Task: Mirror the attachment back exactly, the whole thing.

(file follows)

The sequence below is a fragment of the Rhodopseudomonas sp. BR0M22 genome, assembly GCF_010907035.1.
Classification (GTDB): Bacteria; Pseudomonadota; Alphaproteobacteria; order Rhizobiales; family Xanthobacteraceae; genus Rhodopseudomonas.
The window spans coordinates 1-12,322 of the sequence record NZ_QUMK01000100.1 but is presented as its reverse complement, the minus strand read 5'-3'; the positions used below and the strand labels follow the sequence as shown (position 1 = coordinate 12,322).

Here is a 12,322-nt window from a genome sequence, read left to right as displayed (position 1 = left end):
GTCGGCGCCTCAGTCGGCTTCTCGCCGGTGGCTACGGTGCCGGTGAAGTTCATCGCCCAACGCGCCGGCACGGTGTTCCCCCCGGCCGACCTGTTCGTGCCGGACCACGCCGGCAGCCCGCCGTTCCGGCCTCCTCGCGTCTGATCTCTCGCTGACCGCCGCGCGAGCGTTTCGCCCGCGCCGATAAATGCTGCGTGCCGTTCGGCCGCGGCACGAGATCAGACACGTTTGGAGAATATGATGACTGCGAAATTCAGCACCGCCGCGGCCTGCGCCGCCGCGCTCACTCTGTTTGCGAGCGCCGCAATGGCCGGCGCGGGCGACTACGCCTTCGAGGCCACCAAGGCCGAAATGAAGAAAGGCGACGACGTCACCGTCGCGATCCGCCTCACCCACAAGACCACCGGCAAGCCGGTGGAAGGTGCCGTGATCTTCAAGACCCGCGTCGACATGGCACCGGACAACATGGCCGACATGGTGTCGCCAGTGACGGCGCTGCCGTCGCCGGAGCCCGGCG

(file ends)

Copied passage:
The sequence below is a fragment of the Rhodopseudomonas sp. BR0M22 genome, assembly GCF_010907035.1.
Classification (GTDB): Bacteria; Pseudomonadota; Alphaproteobacteria; order Rhizobiales; family Xanthobacteraceae; genus Rhodopseudomonas.
The window spans coordinates 1-12,322 of the sequence record NZ_QUMK01000100.1 but is presented as its reverse complement, the minus strand read 5'-3'; the positions used below and the strand labels follow the sequence as shown (position 1 = coordinate 12,322).

Here is a 12,322-nt window from a genome sequence, read left to right as displayed (position 1 = left end):
GTCGGCGCCTCAGTCGGCTTCTCGCCGGTGGCTACGGTGCCGGTGAAGTTCATCGCCCAACGCGCCGGCACGGTGTTCCCCCCGGCCGACCTGTTCGTGCCGGACCACGCCGGCAGCCCGCCGTTCCGGCCTCCTCGCGTCTGATCTCTCGCTGACCGCCGCGCGAGCGTTTCGCCCGCGCCGATAAATGCTGCGTGCCGTTCGGCCGCGGCACGAGATCAGACACGTTTGGAGAATATGATGACTGCGAAATTCAGCACCGCCGCGGCCTGCGCCGCCGCGCTCACTCTGTTTGCGAGCGCCGCAATGGCCGGCGCGGGCGACTACGCCTTCGAGGCCACCAAGGCCGAAATGAAGAAAGGCGACGACGTCACCGTCGCGATCCGCCTCACCCACAAGACCACCGGCAAGCCGGTGGAAGGTGCCGTGATCTTCAAGACCCGCGTCGACATGGCACCGGACAACATGGCCGACATGGTGTCGCCAGTGACGGCGCTGCCGTCGCCGGAGCCCGGCG